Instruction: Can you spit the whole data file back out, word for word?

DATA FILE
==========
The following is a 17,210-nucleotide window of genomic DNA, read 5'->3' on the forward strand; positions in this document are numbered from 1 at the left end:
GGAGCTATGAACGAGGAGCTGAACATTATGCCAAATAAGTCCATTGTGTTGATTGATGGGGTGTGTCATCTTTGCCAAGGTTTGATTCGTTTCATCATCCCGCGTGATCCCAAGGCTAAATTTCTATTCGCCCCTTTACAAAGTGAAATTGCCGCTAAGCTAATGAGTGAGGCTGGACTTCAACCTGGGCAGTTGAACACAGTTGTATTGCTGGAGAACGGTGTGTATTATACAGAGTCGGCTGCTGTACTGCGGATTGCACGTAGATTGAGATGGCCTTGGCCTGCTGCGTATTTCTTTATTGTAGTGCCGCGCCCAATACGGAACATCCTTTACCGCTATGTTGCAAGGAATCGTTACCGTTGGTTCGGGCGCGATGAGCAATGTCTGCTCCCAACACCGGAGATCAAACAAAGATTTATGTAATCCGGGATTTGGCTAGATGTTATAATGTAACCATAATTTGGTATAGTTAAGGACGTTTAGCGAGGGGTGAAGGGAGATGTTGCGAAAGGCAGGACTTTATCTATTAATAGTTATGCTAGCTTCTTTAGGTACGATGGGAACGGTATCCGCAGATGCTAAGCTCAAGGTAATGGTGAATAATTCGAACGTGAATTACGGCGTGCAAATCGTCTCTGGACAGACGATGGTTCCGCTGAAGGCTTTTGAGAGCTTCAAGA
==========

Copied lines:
The following is a 17,210-nucleotide window of genomic DNA, read 5'->3' on the forward strand; positions in this document are numbered from 1 at the left end:
GGAGCTATGAACGAGGAGCTGAACATTATGCCAAATAAGTCCATTGTGTTGATTGATGGGGTGTGTCATCTTTGCCAAGGTTTGATTCGTTTCATCATCCCGCGTGATCCCAAGGCTAAATTTCTATTCGCCCCTTTACAAAGTGAAATTGCCGCTAAGCTAATGAGTGAGGCTGGACTTCAACCTGGGCAGTTGAACACAGTTGTATTGCTGGAGAACGGTGTGTATTATACAGAGTCGGCTGCTGTACTGCGGATTGCACGTAGATTGAGATGGCCTTGGCCTGCTGCGTATTTCTTTATTGTAGTGCCGCGCCCAATACGGAACATCCTTTACCGCTATGTTGCAAGGAATCGTTACCGTTGGTTCGGGCGCGATGAGCAATGTCTGCTCCCAACACCGGAGATCAAACAAAGATTTATGTAATCCGGGATTTGGCTAGATGTTATAATGTAACCATAATTTGGTATAGTTAAGGACGTTTAGCGAGGGGTGAAGGGAGATGTTGCGAAAGGCAGGACTTTATCTATTAATAGTTATGCTAGCTTCTTTAGGTACGATGGGAACGGTATCCGCAGATGCTAAGCTCAAGGTAATGGTGAATAATTCGAACGTGAATTACGGCGTGCAAATCGTCTCTGGACAGACGATGGTTCCGCTGAAGGCTTTTGAGAGCTTCAAGA